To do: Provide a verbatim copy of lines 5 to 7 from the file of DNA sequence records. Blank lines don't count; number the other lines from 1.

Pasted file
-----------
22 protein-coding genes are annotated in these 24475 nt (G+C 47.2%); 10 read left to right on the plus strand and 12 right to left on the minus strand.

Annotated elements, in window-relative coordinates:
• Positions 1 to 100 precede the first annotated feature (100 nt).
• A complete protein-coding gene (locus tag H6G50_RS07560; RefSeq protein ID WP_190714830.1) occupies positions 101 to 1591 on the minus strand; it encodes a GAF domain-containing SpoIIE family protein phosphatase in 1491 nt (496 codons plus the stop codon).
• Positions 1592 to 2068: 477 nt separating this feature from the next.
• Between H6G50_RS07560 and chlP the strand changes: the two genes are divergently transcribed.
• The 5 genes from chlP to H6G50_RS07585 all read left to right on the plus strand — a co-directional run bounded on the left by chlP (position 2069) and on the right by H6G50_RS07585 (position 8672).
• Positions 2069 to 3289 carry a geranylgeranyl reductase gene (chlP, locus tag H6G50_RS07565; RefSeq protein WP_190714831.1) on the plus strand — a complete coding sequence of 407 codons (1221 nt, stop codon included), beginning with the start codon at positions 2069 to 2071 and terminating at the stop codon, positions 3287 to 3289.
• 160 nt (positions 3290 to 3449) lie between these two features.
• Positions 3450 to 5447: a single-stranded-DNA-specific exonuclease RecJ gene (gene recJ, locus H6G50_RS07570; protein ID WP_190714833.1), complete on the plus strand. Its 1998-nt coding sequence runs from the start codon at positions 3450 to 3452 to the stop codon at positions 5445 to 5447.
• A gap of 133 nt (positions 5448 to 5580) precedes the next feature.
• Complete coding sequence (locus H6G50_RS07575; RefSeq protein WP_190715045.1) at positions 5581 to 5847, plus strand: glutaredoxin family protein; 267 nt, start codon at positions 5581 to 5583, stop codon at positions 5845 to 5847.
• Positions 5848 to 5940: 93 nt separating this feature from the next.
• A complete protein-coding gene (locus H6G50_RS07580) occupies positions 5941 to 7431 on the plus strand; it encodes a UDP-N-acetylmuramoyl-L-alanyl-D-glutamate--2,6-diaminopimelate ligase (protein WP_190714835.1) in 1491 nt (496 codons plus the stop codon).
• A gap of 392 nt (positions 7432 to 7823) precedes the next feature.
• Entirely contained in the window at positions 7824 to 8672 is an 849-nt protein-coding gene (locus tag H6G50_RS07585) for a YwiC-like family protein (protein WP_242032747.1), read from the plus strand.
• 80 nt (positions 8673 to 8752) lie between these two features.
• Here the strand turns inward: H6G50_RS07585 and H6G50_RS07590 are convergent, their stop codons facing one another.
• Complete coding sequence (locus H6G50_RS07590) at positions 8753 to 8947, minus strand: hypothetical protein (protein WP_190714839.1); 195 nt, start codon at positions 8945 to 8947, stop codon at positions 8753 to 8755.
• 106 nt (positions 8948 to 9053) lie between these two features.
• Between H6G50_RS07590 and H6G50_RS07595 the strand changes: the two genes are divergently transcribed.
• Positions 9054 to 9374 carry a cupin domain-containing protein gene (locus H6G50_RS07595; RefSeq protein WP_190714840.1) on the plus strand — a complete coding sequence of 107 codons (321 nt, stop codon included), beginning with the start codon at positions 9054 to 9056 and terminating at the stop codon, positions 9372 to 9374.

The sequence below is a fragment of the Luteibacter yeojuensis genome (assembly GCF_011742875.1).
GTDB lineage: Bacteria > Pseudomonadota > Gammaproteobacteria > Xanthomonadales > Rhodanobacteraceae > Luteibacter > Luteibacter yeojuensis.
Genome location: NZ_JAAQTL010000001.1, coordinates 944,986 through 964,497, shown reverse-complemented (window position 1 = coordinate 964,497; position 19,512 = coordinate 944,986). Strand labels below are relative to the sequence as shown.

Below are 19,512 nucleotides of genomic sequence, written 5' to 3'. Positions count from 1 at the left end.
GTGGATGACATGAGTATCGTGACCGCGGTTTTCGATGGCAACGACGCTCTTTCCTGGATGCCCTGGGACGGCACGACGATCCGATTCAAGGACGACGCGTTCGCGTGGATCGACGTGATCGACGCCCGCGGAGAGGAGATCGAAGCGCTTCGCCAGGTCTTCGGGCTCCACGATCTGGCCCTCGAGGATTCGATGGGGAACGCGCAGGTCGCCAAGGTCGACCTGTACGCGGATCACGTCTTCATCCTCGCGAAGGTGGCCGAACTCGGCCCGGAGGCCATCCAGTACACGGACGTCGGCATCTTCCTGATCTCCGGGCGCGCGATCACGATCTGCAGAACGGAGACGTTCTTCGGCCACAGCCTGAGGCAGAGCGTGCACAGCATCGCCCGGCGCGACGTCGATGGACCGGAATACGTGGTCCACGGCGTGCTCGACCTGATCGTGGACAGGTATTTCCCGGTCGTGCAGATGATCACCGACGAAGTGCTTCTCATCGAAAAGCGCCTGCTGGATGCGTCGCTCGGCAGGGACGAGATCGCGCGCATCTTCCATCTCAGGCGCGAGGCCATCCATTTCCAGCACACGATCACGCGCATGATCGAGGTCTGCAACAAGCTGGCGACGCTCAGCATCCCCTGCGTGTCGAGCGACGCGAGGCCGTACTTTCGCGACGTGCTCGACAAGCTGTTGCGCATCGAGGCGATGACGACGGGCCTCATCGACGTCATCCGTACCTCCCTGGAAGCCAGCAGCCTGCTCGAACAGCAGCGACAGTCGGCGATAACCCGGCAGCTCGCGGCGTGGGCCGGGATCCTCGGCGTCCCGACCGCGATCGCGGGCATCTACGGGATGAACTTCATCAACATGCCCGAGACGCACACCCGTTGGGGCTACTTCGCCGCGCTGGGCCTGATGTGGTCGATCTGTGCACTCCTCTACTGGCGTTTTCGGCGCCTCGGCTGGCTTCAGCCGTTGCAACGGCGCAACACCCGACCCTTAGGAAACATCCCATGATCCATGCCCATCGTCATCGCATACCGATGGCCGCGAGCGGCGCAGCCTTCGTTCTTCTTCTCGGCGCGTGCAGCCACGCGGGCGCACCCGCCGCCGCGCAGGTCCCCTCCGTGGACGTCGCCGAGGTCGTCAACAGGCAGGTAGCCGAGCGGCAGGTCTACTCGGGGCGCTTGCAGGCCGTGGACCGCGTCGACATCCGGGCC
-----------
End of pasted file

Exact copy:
• Positions 1592 to 2068: 477 nt separating this feature from the next.
• Between H6G50_RS07560 and chlP the strand changes: the two genes are divergently transcribed.
• The 5 genes from chlP to H6G50_RS07585 all read left to right on the plus strand — a co-directional run bounded on the left by chlP (position 2069) and on the right by H6G50_RS07585 (position 8672).